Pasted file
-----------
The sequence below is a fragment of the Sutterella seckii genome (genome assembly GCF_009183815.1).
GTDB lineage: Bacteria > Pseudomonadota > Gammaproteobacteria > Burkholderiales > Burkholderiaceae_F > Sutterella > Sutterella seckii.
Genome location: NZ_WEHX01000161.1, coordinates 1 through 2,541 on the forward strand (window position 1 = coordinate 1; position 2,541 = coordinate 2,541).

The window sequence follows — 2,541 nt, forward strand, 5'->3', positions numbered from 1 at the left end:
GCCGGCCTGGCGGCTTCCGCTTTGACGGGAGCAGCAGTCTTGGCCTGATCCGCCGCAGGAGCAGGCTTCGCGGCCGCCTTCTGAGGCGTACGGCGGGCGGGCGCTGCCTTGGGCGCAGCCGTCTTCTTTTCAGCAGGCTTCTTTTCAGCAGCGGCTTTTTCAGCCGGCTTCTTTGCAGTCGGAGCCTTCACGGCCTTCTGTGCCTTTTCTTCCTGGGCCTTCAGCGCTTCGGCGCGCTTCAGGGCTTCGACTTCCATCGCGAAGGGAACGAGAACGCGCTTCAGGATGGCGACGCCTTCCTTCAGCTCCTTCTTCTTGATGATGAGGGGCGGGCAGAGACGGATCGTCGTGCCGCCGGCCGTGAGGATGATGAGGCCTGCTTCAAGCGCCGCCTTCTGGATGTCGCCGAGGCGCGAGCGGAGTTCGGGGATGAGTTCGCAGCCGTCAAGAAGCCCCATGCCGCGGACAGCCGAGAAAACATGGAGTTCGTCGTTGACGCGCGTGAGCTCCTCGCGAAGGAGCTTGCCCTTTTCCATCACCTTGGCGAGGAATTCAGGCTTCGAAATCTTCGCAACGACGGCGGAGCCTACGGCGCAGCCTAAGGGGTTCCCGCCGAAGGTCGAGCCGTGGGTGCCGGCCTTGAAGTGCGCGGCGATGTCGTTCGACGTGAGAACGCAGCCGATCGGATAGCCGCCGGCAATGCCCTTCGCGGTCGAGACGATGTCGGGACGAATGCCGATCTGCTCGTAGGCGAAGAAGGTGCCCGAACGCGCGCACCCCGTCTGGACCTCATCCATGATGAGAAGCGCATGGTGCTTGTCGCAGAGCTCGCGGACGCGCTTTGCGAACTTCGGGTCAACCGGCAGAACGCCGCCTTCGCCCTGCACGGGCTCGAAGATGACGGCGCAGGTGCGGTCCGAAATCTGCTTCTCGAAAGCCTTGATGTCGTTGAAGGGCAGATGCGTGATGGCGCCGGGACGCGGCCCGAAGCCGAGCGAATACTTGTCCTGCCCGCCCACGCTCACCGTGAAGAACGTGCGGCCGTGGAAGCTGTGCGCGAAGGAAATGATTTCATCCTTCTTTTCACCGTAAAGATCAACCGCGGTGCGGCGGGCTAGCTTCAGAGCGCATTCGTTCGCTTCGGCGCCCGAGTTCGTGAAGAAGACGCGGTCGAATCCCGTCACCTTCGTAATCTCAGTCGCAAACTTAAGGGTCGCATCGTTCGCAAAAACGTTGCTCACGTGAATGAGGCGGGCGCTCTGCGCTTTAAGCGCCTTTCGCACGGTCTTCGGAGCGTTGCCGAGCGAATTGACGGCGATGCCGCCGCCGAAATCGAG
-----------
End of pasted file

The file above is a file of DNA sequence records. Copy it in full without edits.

The sequence below is a fragment of the Sutterella seckii genome (genome assembly GCF_009183815.1).
GTDB lineage: Bacteria > Pseudomonadota > Gammaproteobacteria > Burkholderiales > Burkholderiaceae_F > Sutterella > Sutterella seckii.
Genome location: NZ_WEHX01000161.1, coordinates 1 through 2,541 on the forward strand (window position 1 = coordinate 1; position 2,541 = coordinate 2,541).

The window sequence follows — 2,541 nt, forward strand, 5'->3', positions numbered from 1 at the left end:
GCCGGCCTGGCGGCTTCCGCTTTGACGGGAGCAGCAGTCTTGGCCTGATCCGCCGCAGGAGCAGGCTTCGCGGCCGCCTTCTGAGGCGTACGGCGGGCGGGCGCTGCCTTGGGCGCAGCCGTCTTCTTTTCAGCAGGCTTCTTTTCAGCAGCGGCTTTTTCAGCCGGCTTCTTTGCAGTCGGAGCCTTCACGGCCTTCTGTGCCTTTTCTTCCTGGGCCTTCAGCGCTTCGGCGCGCTTCAGGGCTTCGACTTCCATCGCGAAGGGAACGAGAACGCGCTTCAGGATGGCGACGCCTTCCTTCAGCTCCTTCTTCTTGATGATGAGGGGCGGGCAGAGACGGATCGTCGTGCCGCCGGCCGTGAGGATGATGAGGCCTGCTTCAAGCGCCGCCTTCTGGATGTCGCCGAGGCGCGAGCGGAGTTCGGGGATGAGTTCGCAGCCGTCAAGAAGCCCCATGCCGCGGACAGCCGAGAAAACATGGAGTTCGTCGTTGACGCGCGTGAGCTCCTCGCGAAGGAGCTTGCCCTTTTCCATCACCTTGGCGAGGAATTCAGGCTTCGAAATCTTCGCAACGACGGCGGAGCCTACGGCGCAGCCTAAGGGGTTCCCGCCGAAGGTCGAGCCGTGGGTGCCGGCCTTGAAGTGCGCGGCGATGTCGTTCGACGTGAGAACGCAGCCGATCGGATAGCCGCCGGCAATGCCCTTCGCGGTCGAGACGATGTCGGGACGAATGCCGATCTGCTCGTAGGCGAAGAAGGTGCCCGAACGCGCGCACCCCGTCTGGACCTCATCCATGATGAGAAGCGCATGGTGCTTGTCGCAGAGCTCGCGGACGCGCTTTGCGAACTTCGGGTCAACCGGCAGAACGCCGCCTTCGCCCTGCACGGGCTCGAAGATGACGGCGCAGGTGCGGTCCGAAATCTGCTTCTCGAAAGCCTTGATGTCGTTGAAGGGCAGATGCGTGATGGCGCCGGGACGCGGCCCGAAGCCGAGCGAATACTTGTCCTGCCCGCCCACGCTCACCGTGAAGAACGTGCGGCCGTGGAAGCTGTGCGCGAAGGAAATGATTTCATCCTTCTTTTCACCGTAAAGATCAACCGCGGTGCGGCGGGCTAGCTTCAGAGCGCATTCGTTCGCTTCGGCGCCCGAGTTCGTGAAGAAGACGCGGTCGAATCCCGTCACCTTCGTAATCTCAGTCGCAAACTTAAGGGTCGCATCGTTCGCAAAAACGTTGCTCACGTGAATGAGGCGGGCGCTCTGCGCTTTAAGCGCCTTTCGCACGGTCTTCGGAGCGTTGCCGAGCGAATTGACGGCGATGCCGCCGCCGAAATCGAG